eSTAR project

From Wikipedia, the free encyclopedia

The eSTAR project was a multi-agent system that aimed to implement a heterogeneous network of robotic telescopes for automated observing, and ground-based follow-up to transient events.[1] The project is a joint collaboration between the Astrophysics Group of the University of Exeter and the Astrophysics Research Institute at Liverpool John Moores University. The project was led by Alasdair Allan and Tim Naylor at the University of Exeter, and Iain Steele at Liverpool John Moores University. The eSTAR Project was affiliated with the RoboNet Consortium, and the global Heterogeneous Telescope Networks Consortium.

Begun in 2001, the project was part of the virtual observatory. By 2006 the project was running autonomous software agent for observations of variable stars implementing the optimal sampling techniques of Saunders et al.[2] (2006), and the prototype was successfully tested on the RoboNet network of telescopes which includes: the Liverpool Telescope, the Faulkes Telescope North and the Faulkes Telescope South.

By 2007 the eSTAR Project was "live" supporting two real-time observing projects.

The first was automated follow-up observations of gamma-ray bursts performed using the 3.8m United Kingdom Infrared Telescope (UKIRT) operated by Joint Astronomy Centre in Hawaii (JACH). The first ground based observations of GRB 090423 were triggered via the eSTAR Project,[3] with initial observations by the Swift Gamma-Ray Burst Mission automatically followed by UKIRT just a few minutes after the initial observation by the SWIFT satellite. The observations autonomously triggered by the eSTAR software were reported in Tanvir et al.[4] This gamma-ray burst was, at the time of discovery, the most distant object then known in the Universe.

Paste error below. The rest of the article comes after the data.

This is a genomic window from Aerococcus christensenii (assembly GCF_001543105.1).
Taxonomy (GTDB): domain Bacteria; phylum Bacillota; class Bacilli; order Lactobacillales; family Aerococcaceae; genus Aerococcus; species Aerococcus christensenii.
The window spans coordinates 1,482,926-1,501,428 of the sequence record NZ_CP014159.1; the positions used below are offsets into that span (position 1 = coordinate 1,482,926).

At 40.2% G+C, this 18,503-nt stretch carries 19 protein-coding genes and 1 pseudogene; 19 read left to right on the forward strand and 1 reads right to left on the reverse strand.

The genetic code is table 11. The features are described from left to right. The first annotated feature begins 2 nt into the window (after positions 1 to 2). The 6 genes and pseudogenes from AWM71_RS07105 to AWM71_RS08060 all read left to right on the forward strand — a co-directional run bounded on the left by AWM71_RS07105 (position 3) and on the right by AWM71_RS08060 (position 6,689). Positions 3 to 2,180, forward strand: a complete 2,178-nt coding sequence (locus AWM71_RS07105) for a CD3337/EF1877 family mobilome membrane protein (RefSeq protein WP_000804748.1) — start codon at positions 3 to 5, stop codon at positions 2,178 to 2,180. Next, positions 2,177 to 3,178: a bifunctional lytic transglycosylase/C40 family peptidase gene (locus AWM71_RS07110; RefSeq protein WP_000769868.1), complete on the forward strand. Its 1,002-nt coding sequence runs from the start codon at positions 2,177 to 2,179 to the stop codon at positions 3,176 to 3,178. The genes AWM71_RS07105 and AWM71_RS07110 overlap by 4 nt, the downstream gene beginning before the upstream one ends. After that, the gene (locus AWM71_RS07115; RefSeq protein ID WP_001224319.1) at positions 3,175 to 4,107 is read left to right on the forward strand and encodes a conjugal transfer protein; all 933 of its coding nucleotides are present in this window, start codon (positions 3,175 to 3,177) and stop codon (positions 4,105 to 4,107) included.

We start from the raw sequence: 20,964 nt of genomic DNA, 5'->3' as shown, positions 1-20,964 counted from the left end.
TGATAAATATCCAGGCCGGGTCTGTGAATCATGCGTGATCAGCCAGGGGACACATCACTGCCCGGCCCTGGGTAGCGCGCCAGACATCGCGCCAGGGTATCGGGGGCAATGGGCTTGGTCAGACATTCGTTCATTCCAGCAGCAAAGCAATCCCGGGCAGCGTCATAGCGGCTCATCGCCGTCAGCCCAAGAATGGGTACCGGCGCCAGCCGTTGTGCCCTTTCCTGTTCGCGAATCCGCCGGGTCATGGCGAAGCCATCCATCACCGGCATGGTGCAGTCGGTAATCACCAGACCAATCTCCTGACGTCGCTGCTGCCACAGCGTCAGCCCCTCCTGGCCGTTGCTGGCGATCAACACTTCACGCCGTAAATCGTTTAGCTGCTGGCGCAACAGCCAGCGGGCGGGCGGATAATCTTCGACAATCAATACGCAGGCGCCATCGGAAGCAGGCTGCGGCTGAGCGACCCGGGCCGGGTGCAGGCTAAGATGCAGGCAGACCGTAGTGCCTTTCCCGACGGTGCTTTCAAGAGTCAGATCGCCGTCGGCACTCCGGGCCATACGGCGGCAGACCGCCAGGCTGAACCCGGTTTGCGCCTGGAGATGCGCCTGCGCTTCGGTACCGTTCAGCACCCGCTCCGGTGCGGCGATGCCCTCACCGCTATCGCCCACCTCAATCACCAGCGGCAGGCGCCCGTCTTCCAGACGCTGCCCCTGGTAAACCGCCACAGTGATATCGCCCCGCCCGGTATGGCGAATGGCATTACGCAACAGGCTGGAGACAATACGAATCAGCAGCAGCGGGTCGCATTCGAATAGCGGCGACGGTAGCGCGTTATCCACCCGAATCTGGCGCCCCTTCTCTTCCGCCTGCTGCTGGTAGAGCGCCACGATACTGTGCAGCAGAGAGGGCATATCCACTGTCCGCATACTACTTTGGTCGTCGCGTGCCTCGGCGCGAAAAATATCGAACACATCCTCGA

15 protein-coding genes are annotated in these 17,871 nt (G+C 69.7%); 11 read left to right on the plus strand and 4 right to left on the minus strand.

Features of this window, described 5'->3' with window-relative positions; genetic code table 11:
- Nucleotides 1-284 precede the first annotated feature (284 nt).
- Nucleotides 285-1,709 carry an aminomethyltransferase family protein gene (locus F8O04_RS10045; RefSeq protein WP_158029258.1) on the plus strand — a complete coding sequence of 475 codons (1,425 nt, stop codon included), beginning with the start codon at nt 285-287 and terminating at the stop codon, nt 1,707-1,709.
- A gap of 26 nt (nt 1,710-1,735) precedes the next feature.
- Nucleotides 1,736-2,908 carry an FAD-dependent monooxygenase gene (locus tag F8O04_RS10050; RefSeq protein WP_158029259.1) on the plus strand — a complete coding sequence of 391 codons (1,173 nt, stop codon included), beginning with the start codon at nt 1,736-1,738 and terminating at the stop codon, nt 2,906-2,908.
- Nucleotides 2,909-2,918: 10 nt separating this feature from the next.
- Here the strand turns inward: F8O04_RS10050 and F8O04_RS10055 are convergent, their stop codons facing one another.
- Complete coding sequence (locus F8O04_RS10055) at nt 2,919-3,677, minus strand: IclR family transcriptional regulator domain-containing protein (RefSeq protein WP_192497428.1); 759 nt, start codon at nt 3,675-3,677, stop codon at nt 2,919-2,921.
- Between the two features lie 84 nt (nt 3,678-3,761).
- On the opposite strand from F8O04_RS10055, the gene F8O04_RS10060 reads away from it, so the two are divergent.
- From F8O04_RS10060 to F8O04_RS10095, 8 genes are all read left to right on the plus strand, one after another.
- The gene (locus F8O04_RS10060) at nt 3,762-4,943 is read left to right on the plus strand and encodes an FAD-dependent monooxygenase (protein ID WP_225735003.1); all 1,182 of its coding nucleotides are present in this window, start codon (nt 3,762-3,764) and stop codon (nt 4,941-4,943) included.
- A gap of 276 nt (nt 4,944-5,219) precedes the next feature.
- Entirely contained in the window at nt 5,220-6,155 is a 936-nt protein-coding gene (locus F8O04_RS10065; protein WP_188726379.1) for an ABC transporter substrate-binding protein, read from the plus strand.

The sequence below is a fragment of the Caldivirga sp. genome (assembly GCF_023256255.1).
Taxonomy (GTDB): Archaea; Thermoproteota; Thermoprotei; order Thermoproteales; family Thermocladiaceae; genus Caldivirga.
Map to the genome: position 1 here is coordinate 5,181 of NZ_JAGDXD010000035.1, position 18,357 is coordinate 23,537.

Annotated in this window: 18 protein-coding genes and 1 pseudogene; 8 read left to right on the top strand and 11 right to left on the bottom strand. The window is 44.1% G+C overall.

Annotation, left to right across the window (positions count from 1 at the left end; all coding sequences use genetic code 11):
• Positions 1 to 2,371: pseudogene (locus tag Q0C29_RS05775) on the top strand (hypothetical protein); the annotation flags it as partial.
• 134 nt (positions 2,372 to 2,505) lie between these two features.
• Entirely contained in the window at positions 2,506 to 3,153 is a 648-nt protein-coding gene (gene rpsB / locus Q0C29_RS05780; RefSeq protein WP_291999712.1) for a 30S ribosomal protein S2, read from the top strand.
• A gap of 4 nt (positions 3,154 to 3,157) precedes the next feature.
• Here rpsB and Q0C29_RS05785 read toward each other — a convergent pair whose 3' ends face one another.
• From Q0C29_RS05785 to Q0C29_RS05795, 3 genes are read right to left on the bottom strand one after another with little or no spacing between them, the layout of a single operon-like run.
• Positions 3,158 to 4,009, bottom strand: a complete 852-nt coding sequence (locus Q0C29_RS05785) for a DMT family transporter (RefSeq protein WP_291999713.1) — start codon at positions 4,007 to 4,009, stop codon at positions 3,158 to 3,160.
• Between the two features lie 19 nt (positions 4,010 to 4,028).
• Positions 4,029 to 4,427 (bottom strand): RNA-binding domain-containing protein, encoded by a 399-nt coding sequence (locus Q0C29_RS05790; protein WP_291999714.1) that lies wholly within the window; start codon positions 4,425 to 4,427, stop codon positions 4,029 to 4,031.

The second project was the search for extra-solar planets by placing observations on the RoboNet system of telescopes on behalf of the PLANET collaboration. The technique of gravitational microlensing is used to monitor large numbers of stars in the galactic bulge looking for the tell-tale signature of cool planets orbiting those stars.[clarification needed]

The project also operated the heaviest used of the initial generation of Virtual Observatory VOEvent brokers, exposing its real-time alert system to other collaborators, like the TALONS[5] Project.

In 2009 the project lost funding and was shuttered.


  1. ^ Allan, Alasdair; Naylor, Tim; Steele, Iain A.; Jenness, Tim; Cavanagh, Brad; Economou, Frossie; Saunders, Eric; Adamson, Andy; Etherton, Jason; Mottram, Chris (15 September 2004). "eSTAR: intelligent observing and rapid responses". Advanced Software, Control, and Communication Systems for Astronomy. Vol. 5496. USA. p. 313. doi:10.1117/12.550433. S2CID 119516384.{{cite book}}: CS1 maint: location missing publisher (link)
  2. ^ Saunders, E. S.; Naylor, T.; Allan, A. (August 2006). "Optimal placement of a limited number of observations for period searches". Astronomy & Astrophysics. 455 (2): 757–763. arXiv:astro-ph/0605421. Bibcode:2006A&A...455..757S. doi:10.1051/0004-6361:20054764. ISSN 0004-6361.
  3. ^ Timmer, John (22 May 2009). "NASA's GCN: ensuring supernovae are seen around the globe". Ars Technica. Retrieved 25 May 2021.
  4. ^ Tanvir, N. R.; Fox, D. B.; Levan, A. J.; Berger, E.; Wiersema, K.; Fynbo, J. P. U.; Cucchiara, A.; Krühler, T.; Gehrels, N.; Bloom, J. S.; Greiner, J. (October 2009). "A γ-ray burst at a redshift of z ≈ 8.2". Nature. 461 (7268): 1254–1257. doi:10.1038/nature08459. hdl:10261/18184. ISSN 0028-0836. PMID 19865165. S2CID 205218350.
  5. ^ White, Robert R.; Wren, James; Davis, Heath R.; Galassi, Mark; Starr, Daniel; Vestrand, W. T.; Wozniak, P. (15 September 2004). "TALON: the telescope alert operation network system: intelligent linking of distributed autonomous robotic telescopes". Advanced Software, Control, and Communication Systems for Astronomy. Vol. 5496. USA. p. 302. doi:10.1117/12.549438. OSTI 977654. S2CID 118928123.{{cite book}}: CS1 maint: location missing publisher (link)